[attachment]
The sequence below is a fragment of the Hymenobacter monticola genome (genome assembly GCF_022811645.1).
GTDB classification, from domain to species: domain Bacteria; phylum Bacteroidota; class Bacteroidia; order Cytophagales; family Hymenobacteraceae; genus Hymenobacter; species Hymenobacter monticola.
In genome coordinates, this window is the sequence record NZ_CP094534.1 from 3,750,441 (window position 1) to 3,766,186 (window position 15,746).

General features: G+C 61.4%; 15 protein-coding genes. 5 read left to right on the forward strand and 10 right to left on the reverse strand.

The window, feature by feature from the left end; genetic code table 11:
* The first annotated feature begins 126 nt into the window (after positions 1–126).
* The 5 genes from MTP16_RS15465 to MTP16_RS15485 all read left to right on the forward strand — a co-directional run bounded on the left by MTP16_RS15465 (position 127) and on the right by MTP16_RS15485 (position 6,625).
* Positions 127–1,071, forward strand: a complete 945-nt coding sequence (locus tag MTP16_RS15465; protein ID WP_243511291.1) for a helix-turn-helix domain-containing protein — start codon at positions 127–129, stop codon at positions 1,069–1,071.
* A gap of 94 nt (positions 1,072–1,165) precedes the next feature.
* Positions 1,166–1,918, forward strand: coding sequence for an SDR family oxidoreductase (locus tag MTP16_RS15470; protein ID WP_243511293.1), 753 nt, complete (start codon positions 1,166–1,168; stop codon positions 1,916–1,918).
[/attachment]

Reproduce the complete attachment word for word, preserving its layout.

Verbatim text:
The sequence below is a fragment of the Hymenobacter monticola genome (genome assembly GCF_022811645.1).
GTDB classification, from domain to species: domain Bacteria; phylum Bacteroidota; class Bacteroidia; order Cytophagales; family Hymenobacteraceae; genus Hymenobacter; species Hymenobacter monticola.
In genome coordinates, this window is the sequence record NZ_CP094534.1 from 3,750,441 (window position 1) to 3,766,186 (window position 15,746).

General features: G+C 61.4%; 15 protein-coding genes. 5 read left to right on the forward strand and 10 right to left on the reverse strand.

The window, feature by feature from the left end; genetic code table 11:
* The first annotated feature begins 126 nt into the window (after positions 1–126).
* The 5 genes from MTP16_RS15465 to MTP16_RS15485 all read left to right on the forward strand — a co-directional run bounded on the left by MTP16_RS15465 (position 127) and on the right by MTP16_RS15485 (position 6,625).
* Positions 127–1,071, forward strand: a complete 945-nt coding sequence (locus tag MTP16_RS15465; protein ID WP_243511291.1) for a helix-turn-helix domain-containing protein — start codon at positions 127–129, stop codon at positions 1,069–1,071.
* A gap of 94 nt (positions 1,072–1,165) precedes the next feature.
* Positions 1,166–1,918, forward strand: coding sequence for an SDR family oxidoreductase (locus tag MTP16_RS15470; protein ID WP_243511293.1), 753 nt, complete (start codon positions 1,166–1,168; stop codon positions 1,916–1,918).